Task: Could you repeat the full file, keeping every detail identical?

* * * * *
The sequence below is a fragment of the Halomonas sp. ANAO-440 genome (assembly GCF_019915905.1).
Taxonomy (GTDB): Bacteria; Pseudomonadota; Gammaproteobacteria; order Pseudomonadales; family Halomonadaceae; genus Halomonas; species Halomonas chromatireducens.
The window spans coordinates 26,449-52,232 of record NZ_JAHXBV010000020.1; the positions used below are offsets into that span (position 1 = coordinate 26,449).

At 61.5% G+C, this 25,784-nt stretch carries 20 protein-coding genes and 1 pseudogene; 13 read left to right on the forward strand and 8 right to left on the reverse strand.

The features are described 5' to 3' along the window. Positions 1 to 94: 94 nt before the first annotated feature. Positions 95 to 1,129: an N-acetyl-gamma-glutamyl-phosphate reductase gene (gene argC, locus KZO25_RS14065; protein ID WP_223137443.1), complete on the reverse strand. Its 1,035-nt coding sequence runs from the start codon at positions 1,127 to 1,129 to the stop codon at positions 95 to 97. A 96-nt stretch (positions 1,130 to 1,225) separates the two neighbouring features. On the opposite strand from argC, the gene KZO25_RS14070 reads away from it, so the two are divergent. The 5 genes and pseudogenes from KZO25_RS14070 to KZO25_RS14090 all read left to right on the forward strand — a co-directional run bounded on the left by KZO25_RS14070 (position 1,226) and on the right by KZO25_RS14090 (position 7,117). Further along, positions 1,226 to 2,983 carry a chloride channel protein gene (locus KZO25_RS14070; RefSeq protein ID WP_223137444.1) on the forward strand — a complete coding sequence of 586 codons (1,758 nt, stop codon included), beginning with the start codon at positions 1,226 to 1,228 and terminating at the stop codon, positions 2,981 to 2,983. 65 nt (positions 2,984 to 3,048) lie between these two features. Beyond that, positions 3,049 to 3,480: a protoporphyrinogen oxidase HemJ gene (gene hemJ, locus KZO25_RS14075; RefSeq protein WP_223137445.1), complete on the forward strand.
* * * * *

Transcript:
The sequence below is a fragment of the Halomonas sp. ANAO-440 genome (assembly GCF_019915905.1).
Taxonomy (GTDB): Bacteria; Pseudomonadota; Gammaproteobacteria; order Pseudomonadales; family Halomonadaceae; genus Halomonas; species Halomonas chromatireducens.
The window spans coordinates 26,449-52,232 of record NZ_JAHXBV010000020.1; the positions used below are offsets into that span (position 1 = coordinate 26,449).

At 61.5% G+C, this 25,784-nt stretch carries 20 protein-coding genes and 1 pseudogene; 13 read left to right on the forward strand and 8 right to left on the reverse strand.

The features are described 5' to 3' along the window. Positions 1 to 94: 94 nt before the first annotated feature. Positions 95 to 1,129: an N-acetyl-gamma-glutamyl-phosphate reductase gene (gene argC, locus KZO25_RS14065; protein ID WP_223137443.1), complete on the reverse strand. Its 1,035-nt coding sequence runs from the start codon at positions 1,127 to 1,129 to the stop codon at positions 95 to 97. A 96-nt stretch (positions 1,130 to 1,225) separates the two neighbouring features. On the opposite strand from argC, the gene KZO25_RS14070 reads away from it, so the two are divergent. The 5 genes and pseudogenes from KZO25_RS14070 to KZO25_RS14090 all read left to right on the forward strand — a co-directional run bounded on the left by KZO25_RS14070 (position 1,226) and on the right by KZO25_RS14090 (position 7,117). Further along, positions 1,226 to 2,983 carry a chloride channel protein gene (locus KZO25_RS14070; RefSeq protein ID WP_223137444.1) on the forward strand — a complete coding sequence of 586 codons (1,758 nt, stop codon included), beginning with the start codon at positions 1,226 to 1,228 and terminating at the stop codon, positions 2,981 to 2,983. 65 nt (positions 2,984 to 3,048) lie between these two features. Beyond that, positions 3,049 to 3,480: a protoporphyrinogen oxidase HemJ gene (gene hemJ, locus KZO25_RS14075; RefSeq protein WP_223137445.1), complete on the forward strand.